Today, I am going to talk about why restricting carbs will sabotage your weight loss.
But before we dive into why this might happen, let’s have a look at what are carbohydrates first.
What are carbohydrates?
Carbohydrates are the sugars, starches and fibers found in fruits, grains and vegetables.
They are known as the body’s main source of energy.
They break down into glucose which can be used right away or stored as fat for later use.
But the fiber is an exception as it does not provide energy directly.
It feeds the good bacteria in our gut to produce fatty acids that some cells use as energy.
They are called carbohydrates because, at the chemical level, they contain carbon, hydrogen and oxygen.
Examples of carbohydrates are all fruits and vegetables, oats, rice, pasta, bread, quinoa, couscous, legumes.
Types of carbohydrates
Not all carbs are equal.
They are often referred to as simple and complex carbohydrates.
Or also whole (fruit, vegetables, whole grains, legumes) and refined (sugar, pastries, white bread, pasta, rice).
But I personally like to categorize them as low and high energy carbohydrates.
What are “low energy” carbs?
Everything that grows in nature- all the fruits and vegetables which are full of vitamins and minerals essential for living.
We should always add these to each meal to nourish our body and reduce cravings.
Often when we feel like eating more, it is because our body is not satisfied due to lack of nutrients in our diet.
What are “high energy” carbs?
All of the carbs that come in a packaging: E.g. Rice, pasta, couscous, quinoa, bread, oats, etc.
They can be part of a balanced nutritious diet but they are not essential for our survival.
This doesn’t mean that “high energy” carbs are bad or not healthy.
Some have better nutritional value than others.
For example, quinoa, wholegrain oats, wholegrain seedy bread are much better choices than white pasta, rice and white bread.
Numerous studies show that refined carbohydrate consumption is linked with health problems such as obesity and type 2 diabetes.
But rather than restricting them, start thinking about adding more nutrients to your diet instead.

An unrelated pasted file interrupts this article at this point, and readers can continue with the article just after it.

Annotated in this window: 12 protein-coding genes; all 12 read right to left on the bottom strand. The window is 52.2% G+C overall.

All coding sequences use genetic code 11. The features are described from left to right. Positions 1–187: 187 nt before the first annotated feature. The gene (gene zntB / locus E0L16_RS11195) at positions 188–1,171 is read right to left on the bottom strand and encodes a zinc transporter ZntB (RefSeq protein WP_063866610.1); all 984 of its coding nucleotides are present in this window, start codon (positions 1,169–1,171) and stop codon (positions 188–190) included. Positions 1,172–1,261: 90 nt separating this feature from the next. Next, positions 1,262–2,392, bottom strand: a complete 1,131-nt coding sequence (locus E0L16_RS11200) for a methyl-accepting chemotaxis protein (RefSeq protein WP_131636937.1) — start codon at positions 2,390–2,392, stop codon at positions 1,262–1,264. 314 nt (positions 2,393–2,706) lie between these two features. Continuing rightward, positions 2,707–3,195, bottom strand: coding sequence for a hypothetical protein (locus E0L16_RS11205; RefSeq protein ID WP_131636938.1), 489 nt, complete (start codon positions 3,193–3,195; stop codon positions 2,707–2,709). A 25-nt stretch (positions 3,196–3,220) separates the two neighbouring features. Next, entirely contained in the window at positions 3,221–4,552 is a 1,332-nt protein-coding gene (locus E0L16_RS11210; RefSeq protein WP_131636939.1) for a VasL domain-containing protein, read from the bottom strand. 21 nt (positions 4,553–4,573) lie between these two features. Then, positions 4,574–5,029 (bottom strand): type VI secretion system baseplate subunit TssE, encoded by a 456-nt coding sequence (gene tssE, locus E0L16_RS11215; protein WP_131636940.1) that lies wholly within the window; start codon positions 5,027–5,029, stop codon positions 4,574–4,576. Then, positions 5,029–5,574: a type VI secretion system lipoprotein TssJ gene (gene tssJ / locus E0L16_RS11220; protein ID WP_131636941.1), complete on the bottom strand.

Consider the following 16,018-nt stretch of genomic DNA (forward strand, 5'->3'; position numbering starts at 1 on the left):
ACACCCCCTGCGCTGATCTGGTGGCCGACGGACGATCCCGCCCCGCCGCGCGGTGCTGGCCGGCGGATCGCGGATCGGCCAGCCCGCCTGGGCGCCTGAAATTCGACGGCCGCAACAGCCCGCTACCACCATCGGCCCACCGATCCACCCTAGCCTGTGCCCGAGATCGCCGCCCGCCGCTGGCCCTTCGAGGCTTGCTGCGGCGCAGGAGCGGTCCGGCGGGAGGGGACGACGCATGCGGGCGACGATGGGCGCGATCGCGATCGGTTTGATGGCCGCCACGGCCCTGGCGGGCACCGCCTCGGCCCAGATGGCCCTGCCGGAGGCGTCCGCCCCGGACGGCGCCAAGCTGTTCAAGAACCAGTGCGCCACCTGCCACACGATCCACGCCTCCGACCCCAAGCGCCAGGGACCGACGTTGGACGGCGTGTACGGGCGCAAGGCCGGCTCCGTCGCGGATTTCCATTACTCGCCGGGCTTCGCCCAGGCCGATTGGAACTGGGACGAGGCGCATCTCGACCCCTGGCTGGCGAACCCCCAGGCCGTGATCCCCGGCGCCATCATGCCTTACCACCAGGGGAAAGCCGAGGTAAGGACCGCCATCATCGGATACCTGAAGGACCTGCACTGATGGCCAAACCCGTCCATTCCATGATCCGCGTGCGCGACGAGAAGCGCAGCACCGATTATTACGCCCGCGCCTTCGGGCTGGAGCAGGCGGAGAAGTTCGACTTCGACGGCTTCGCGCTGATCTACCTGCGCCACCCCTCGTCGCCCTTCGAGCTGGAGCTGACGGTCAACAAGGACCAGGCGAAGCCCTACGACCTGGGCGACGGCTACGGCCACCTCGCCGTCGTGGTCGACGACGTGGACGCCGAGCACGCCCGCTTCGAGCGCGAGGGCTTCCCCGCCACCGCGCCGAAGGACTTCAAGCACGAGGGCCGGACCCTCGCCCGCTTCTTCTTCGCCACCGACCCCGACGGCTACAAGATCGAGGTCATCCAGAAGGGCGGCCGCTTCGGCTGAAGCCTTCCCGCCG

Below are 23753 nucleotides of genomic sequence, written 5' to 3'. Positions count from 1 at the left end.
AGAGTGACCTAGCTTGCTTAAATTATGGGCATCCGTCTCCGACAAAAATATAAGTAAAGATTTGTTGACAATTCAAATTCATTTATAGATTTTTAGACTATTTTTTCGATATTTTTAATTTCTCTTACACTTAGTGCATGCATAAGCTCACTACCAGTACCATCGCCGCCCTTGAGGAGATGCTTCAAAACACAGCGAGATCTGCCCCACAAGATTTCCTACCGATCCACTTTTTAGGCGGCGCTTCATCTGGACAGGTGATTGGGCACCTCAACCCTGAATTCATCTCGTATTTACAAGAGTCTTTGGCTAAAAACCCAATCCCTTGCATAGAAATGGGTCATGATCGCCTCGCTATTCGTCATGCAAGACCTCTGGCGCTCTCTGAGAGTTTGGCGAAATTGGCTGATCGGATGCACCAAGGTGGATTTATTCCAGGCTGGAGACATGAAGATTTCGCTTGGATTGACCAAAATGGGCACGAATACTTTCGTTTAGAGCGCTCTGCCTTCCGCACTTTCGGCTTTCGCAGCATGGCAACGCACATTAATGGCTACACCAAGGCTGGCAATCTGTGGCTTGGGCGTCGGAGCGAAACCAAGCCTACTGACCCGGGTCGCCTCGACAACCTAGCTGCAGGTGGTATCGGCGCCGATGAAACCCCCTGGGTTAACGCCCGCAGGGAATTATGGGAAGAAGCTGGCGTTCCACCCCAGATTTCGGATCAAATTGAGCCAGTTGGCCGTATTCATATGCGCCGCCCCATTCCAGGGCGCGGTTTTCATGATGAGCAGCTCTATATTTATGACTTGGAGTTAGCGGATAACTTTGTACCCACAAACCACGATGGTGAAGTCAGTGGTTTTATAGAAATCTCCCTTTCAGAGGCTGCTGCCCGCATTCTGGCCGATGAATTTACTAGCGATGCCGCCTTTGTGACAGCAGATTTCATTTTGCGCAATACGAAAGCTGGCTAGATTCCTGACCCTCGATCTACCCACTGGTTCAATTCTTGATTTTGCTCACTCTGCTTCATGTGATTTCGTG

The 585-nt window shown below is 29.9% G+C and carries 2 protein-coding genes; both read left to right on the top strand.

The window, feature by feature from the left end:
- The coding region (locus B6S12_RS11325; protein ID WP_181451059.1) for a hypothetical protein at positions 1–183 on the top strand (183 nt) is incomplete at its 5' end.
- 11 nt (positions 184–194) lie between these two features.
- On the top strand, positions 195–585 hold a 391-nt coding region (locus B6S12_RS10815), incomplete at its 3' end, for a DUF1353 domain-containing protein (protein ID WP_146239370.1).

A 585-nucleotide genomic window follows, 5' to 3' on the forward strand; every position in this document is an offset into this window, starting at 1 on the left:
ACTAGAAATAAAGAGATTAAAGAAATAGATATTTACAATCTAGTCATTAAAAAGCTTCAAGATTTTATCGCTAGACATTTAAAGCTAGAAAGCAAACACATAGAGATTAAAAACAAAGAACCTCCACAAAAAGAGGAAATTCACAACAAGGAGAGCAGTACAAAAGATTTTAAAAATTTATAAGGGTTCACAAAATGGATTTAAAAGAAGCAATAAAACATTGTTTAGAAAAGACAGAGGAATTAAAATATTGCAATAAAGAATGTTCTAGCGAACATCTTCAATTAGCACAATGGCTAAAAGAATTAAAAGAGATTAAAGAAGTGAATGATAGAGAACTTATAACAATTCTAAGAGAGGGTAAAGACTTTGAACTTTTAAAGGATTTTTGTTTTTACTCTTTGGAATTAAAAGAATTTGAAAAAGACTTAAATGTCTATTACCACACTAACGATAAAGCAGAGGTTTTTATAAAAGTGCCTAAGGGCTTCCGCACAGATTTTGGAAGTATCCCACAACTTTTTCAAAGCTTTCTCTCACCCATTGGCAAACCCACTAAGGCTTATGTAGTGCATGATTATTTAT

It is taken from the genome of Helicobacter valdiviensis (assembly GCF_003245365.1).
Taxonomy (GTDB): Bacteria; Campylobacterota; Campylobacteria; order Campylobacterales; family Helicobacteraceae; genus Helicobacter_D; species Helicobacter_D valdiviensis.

Carbs and weight loss
The biggest issue emotional eaters face when trying to lose weight is having urges to overeat.
Without these urges, they wouldn’t have the need to keep eating when not hungry.
In most cases, these urges to binge start with dieting by restricting calories and by cutting out carbs or other macros.
Not everyone who diets will develop an unhealthy relationship with food.
But most people who have issues with binge eating, emotional eating and overeating, would have started with dieting.
Is cutting out carbs healthy?
Studies show that emotional eaters have very similar personality traits.
The most common traits are being a perfectionist or having an “all or nothing” attitude.
Cutting out carbs may work for some people who can easily live without them long term but for most emotional eaters, this is not the case.
It has been said that a diet lower in refined carbohydrates (carbs high in sugar and low in nutrients) may have some health benefits.
This is especially true for those with existing health issues and problems with insulin sensitivity.
When we eat carbs, our blood sugar levels rise and as a response, the body releases insulin to regulate these levels.
Then it distributes the sugar where it needs to go.
However, when we combine nutritious whole carbs with proteins and healthy fats, the blood sugar does not rise and fall as rapidly.